- A stack of 16 trillion dollar bills, laid flat on top of each other, packed down with no space between them would go past Mt. Everest, out of the stratosphere, past the international space station, past the moon, around the far side, and back. Twice.

- 16 trillion dollars laid long ways, end to end with no space between them, would go on past the moon, past Venus, past Mercury, up to the surface of the sun, back to Earth, past Earth, past Mars, around the back side of Jupiter, back past Earth again, and back to the sun. If you travelled this loop, the second time you reached the sun you would still have about four trillion left to toss in the sun. You have to get rid of it somehow.

The 16 trillion hole does not include any entitlements. It is simply the total amount of money that the government spends on its day to day obligations and interest on existing debt. Mark Steyn has estimated that in 2015 our interest payments to China will pay for China's entire military budget. That is the optimistic scenario, assuming interest rates remain artificially low.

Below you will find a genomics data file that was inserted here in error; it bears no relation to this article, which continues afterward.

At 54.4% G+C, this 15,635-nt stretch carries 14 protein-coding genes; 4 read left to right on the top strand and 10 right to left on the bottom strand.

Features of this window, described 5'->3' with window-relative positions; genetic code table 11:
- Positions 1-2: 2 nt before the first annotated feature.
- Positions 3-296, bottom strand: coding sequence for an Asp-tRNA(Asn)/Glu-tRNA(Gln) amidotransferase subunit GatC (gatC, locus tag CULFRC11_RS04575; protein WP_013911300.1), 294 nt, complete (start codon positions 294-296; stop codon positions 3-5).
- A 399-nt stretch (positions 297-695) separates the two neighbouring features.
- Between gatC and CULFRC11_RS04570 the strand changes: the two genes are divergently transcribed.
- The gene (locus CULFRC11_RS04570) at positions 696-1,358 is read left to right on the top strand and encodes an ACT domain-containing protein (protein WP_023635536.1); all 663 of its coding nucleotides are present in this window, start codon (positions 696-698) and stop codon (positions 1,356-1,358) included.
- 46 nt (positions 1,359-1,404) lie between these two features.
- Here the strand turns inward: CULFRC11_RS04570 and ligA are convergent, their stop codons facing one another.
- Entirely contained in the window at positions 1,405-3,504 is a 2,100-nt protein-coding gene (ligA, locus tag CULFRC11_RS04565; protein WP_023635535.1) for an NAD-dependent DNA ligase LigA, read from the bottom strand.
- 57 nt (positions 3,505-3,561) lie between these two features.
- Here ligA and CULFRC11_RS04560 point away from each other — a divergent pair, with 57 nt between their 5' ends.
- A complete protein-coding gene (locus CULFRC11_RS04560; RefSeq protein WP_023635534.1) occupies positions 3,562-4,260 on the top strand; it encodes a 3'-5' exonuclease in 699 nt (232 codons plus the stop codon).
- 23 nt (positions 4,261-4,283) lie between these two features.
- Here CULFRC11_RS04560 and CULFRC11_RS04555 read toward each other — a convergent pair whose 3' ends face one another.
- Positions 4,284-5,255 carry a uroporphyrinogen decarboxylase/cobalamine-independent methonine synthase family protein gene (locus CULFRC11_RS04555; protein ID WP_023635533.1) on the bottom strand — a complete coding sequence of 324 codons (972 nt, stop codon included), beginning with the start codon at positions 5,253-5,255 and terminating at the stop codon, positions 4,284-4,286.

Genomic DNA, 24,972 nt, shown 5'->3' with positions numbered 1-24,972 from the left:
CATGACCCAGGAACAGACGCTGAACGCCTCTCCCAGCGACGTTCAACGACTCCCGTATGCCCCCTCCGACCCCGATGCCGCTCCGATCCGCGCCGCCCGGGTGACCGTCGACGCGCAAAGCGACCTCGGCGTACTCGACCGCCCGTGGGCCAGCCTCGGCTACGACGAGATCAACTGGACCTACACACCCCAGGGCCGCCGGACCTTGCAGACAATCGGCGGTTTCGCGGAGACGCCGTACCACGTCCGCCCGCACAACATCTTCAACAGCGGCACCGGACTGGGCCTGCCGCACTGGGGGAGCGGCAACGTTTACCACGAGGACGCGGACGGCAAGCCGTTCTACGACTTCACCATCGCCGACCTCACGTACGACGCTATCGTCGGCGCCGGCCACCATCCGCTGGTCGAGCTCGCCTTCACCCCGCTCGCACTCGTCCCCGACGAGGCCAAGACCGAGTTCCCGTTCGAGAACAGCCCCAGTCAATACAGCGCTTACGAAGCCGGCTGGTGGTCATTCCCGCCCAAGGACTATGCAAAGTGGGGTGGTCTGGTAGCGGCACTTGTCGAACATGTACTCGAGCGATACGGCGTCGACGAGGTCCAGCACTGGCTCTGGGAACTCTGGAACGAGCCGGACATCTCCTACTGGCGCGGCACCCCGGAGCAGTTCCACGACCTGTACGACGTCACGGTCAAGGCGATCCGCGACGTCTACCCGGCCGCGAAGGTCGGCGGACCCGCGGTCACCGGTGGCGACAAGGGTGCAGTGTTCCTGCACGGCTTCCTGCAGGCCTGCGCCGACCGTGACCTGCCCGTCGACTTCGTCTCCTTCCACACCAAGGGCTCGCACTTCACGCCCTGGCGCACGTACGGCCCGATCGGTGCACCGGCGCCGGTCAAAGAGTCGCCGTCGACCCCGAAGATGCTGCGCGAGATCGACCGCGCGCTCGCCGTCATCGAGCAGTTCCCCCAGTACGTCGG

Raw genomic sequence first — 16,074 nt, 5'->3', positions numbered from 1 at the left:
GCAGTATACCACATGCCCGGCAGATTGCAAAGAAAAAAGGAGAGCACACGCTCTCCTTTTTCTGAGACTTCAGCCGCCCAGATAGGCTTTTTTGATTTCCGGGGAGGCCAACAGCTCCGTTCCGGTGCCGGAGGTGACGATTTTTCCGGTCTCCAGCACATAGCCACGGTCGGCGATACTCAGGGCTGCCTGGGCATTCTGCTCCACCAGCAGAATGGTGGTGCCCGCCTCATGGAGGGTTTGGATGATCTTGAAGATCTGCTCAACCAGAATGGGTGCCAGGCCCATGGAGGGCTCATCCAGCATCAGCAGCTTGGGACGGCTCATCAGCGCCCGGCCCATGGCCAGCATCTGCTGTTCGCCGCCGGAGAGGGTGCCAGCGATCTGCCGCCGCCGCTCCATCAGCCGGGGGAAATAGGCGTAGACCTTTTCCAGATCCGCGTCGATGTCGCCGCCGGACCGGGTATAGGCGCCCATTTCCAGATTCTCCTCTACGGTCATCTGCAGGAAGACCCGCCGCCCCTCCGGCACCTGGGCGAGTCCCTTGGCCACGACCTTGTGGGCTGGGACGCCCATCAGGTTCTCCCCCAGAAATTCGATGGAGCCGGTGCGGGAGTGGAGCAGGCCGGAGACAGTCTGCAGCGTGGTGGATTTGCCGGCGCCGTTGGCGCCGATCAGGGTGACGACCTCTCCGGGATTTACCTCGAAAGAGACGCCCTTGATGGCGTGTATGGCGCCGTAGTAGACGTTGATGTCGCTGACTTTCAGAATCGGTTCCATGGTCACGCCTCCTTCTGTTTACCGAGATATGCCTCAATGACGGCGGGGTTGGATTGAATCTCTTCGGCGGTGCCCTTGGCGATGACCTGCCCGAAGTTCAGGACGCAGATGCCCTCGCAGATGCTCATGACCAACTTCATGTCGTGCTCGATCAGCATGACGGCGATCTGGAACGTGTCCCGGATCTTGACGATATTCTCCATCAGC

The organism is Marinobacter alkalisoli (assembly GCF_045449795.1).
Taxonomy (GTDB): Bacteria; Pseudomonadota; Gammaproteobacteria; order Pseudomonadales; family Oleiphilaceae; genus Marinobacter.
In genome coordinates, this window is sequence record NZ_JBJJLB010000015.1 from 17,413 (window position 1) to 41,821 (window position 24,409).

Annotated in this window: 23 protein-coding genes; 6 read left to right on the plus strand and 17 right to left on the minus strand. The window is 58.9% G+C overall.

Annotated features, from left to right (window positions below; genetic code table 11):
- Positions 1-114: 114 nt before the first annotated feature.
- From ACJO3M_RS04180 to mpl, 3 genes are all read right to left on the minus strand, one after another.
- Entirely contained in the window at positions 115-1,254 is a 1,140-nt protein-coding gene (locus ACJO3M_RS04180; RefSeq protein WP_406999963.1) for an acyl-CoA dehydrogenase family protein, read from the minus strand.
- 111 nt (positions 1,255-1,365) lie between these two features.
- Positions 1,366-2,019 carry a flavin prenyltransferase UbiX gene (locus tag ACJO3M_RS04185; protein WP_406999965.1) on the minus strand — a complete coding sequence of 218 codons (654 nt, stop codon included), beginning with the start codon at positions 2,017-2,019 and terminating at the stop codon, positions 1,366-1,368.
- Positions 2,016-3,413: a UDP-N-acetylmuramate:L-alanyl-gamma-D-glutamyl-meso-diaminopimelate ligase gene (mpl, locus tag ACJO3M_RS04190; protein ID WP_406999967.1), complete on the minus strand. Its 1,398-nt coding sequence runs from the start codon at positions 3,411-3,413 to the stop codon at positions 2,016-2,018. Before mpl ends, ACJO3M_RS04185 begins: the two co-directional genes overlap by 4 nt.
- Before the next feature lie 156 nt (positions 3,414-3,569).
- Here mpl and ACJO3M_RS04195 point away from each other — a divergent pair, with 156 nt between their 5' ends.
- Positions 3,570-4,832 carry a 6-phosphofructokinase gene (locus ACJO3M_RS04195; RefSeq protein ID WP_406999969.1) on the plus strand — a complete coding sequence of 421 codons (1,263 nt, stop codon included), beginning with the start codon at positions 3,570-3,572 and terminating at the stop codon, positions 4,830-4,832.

It doesn't count the roughly 120 trillion in unfunded future liabilities. Why bother counting that? Nobody with an ounce of sense believes it will ever be paid. No reason to even bother. Your retirement plans and your medical plans are in your hands alone. Get used it.

Here is another way to think about the sixteen trillion dollar hole.

You may remember the famous chess competition of 1997, when international chess champion Garry Kasparov was defeated in a six round chess competition by a multimillion dollar supercomputer named Deep Blue. Deep Blue was built by IBM over an eight year period on a virtually unlimited budget. It was capable of processing 200 million calculations per second.

Now, imagine Deep Blue smoking out the vents, straining and grinding its overworked processors for 22 straight hours. That is how long it would take for it to count to 16 trillion, running at its peak capacity.

What I'm trying to say is that in the entire course of human history, we have only in the past 15 years developed the technology necessary to count our own debt. It is bigger than our most gifted human minds can count. Spend it while you can.

T.S. Weidler can be contacted at tsweidler at yahoo dot com